Hollings Headlines // September 2020
Not his first rodeo — new cancer center director sizes up challenges
Here, Dr. Raymond N. DuBois talks about what his days raising steers in Texas taught him about seizing opportunities and what his plans are to advance cancer care and research at Hollings. And, below are two opinion pieces you won't want to miss about the impact of COVID-19 on cancer screenings and care.
Did you know?

Researchers estimate that mammograms, a crucial tool for early detection of breast cancer, have dropped anywhere from 75% to 95% since March 2020. Pandemic-related screening delays could cause an excess of 10,000 deaths over the next 10 years. It’s time to reverse the trend.

Dr. DuBois speaks out about the importance of cancer screenings in this opinion piece in The Cancer Letter and in AACR’s Cancer Prevention Research journal. 
Celebrating Childhood Cancer Awareness Month!
Researcher gets special surprise on call

Dr. Jezabel R. Blanco was thrilled to be the recipient of a prestigious national award to fund her pediatric cancer research. Even more special, though, was when she heard who was on the call to tell her about the award. It was breathtaking, she recalls.
Our MUSC Health Blood and Marrow Transplant Program keeps pulling in the awards. The Center for International Blood and Marrow Transplant Research (CIBMTR) reports that the MUSC Health Blood and Marrow Transplant (BMT) Program is among the top 10% of transplant centers that have exceeded predicted survival rates and one of only six that have achieved such excellence as a combined adult and pediatric program.

Dr. Michelle Hudspeth, BMT program director, is humbled by the news.
“This really is a national recognition of excellence, comparing all of the 170 programs across the U.S., and at the end of the day, the outcomes are what matter to our patients. Earning this distinction highlights our singular focus on getting the right thing done for the patient and places us in a very elite group of centers,” says Hudspeth. “Our program is considered medium-sized and is the only program in this category designated as an over-performing center.”
Going High Tech
Check out these stories that show how our health care providers and researchers are responding to the need to go high tech given the demands of modern-day society and the pandemic.
  • Crossing the digital divide: New technologies link treatments to the patients who need them the most. In many cases, remote clinical trials could offer an answer. A suite of new technologies enables researchers in Charleston to reach out to smokers throughout the state, including those in rural areas hardest hit by smoking.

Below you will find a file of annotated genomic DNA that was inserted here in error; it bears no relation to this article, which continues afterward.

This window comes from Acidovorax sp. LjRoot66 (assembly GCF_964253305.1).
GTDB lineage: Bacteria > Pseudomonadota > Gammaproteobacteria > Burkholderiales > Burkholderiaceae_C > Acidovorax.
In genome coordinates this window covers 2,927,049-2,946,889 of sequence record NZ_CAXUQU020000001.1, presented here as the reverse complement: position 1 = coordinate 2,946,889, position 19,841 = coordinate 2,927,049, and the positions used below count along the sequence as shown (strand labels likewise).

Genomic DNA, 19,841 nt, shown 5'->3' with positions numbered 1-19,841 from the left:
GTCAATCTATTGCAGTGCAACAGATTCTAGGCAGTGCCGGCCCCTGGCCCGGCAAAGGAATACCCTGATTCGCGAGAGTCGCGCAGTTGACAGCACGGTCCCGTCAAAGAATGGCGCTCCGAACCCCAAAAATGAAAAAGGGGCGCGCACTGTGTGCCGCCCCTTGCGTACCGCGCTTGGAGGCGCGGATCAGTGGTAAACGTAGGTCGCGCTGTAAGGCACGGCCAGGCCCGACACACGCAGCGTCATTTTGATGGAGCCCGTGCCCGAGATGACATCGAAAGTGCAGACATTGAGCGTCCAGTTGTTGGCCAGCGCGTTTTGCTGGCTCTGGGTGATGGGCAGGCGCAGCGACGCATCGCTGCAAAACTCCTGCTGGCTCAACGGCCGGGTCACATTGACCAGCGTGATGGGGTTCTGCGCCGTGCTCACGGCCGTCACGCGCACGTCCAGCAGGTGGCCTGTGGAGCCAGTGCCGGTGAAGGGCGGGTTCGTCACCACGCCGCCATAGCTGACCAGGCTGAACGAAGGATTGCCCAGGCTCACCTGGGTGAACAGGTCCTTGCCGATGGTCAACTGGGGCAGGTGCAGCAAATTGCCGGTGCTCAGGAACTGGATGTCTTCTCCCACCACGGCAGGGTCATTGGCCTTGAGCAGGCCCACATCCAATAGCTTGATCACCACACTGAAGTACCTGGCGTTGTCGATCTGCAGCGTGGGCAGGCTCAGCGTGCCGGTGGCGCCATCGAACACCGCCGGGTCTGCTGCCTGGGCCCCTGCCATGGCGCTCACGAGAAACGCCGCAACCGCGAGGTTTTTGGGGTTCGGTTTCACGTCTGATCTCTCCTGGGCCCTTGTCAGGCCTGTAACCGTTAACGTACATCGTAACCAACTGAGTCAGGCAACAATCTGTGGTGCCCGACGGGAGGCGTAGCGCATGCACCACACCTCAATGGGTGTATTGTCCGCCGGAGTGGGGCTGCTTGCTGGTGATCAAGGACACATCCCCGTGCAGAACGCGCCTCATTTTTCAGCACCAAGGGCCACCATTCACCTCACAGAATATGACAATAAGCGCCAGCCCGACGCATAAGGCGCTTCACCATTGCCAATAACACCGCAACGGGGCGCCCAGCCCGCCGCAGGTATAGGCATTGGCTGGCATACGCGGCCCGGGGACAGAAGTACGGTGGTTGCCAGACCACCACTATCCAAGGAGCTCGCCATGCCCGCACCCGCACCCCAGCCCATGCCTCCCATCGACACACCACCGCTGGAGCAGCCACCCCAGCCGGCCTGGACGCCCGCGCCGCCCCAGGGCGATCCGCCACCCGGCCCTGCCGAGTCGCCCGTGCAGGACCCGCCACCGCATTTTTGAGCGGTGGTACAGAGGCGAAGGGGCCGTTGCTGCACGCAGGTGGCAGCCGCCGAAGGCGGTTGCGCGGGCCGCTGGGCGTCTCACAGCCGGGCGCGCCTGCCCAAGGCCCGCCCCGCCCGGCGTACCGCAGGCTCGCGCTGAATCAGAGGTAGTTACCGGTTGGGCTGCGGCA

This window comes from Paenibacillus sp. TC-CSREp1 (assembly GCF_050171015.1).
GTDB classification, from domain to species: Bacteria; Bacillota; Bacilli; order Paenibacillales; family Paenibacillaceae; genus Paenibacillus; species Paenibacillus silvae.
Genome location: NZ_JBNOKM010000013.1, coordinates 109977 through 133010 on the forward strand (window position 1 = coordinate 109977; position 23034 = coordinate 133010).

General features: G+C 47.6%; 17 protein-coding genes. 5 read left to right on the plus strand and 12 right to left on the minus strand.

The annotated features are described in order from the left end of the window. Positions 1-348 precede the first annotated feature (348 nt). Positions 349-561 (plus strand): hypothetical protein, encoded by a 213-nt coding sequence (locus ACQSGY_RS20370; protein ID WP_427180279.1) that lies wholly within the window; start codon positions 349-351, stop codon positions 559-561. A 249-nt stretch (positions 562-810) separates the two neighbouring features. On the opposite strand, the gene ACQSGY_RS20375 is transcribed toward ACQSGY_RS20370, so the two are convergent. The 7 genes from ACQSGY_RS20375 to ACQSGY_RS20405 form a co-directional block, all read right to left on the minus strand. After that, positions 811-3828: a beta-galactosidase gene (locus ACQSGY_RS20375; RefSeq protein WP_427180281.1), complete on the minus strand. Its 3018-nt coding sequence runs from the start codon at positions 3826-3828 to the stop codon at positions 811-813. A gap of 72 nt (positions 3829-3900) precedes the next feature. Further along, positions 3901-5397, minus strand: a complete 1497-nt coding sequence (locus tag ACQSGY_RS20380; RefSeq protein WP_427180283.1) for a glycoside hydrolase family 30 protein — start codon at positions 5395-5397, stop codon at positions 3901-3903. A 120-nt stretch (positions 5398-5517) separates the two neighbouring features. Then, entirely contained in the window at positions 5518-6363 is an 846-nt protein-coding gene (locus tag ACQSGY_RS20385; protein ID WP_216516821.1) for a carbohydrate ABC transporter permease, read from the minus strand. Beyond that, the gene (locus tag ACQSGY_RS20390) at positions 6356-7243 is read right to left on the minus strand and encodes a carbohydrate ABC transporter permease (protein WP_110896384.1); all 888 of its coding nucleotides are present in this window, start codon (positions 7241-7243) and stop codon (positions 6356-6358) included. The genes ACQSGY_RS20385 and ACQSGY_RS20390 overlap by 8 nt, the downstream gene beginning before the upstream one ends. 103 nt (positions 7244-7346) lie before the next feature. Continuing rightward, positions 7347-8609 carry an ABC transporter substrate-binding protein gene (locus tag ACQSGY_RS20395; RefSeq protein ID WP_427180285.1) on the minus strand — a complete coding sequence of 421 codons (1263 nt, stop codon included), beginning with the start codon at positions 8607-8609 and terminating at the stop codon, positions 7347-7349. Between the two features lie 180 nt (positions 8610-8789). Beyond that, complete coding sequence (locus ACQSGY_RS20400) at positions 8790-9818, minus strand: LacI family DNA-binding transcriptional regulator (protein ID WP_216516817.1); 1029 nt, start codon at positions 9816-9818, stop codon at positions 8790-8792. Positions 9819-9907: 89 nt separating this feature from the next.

• With a research conference to plan in the midst of a pandemic, MUSC Hollings Cancer Center researcher Denis Guttridge, Ph.D., wrestled with the same things other colleagues across the nation are as well — how to do business as usual and enable scientists to network despite it all. See his lessons learned in this story.
Pushing advances to address health disparities
The American Association for Cancer Research released its inaugural Cancer Disparities Progress Report: Achieving the Bold Vision of Health Equity for Racial and Ethnic Minorities and Other Underserved Populations. MUSC Hollings Cancer Center researcher Chanita Hughes-Halbert, Ph.D., not only contributed to this first-of-its-kind report as a member of the steering committee, but she was also part of the virtual congressional briefing that unveiled the report to the nation. Check out the findings.
In case you missed it

A new volume of health disparities research, coedited by Hollings researcher Marvella Ford, Ph.D., was recently published. Ford hopes the research will lead to better health outcomes for cancer patients, especially those who are disproportionately affected by cancer.
Taking aim at treatment delays
Cancer of the head and neck is one of the deadliest cancers, with African Americans in particular experiencing significant disparities in mortality. A Hollings research team, led by Evan Graboyes, M.D., is studying the barriers that result in treatment delays and is working on ways to help patients overcome these obstacles and improve outcomes.
Making a difference
Hollings Cancer Center celebrates rise in HPV vaccination rates
“The change we saw this year was extraordinary,” said Dr. Kathleen Cartmell, who leads the Hollings HPV initiative. The HPV vaccine, which requires two doses, saw an 8% increase in vaccine initiation and 12% increase in vaccination completion.

“While we saw a similar big jump in our HPV vaccination rates back in 2016, the increase we saw this year is phenomenal, considering that having these big increases many years in a row is what will be needed to get our HPV vaccination rates up to 80%, which is the national goal set by the Centers for Disease Control and Prevention.”
Thank You!
To our front-line workers and those working behind the scenes as well to make care at Hollings seamless throughout this pandemic.

Betty Jordan (left), one of our Phlebotomy tech-team leads, Shelitta Warren (right) and colleagues make sure patients get their lab work done in a safe and timely fashion. And Jose and Wendy Peréy keep dishing up cheer and good food at the Hollings Café.
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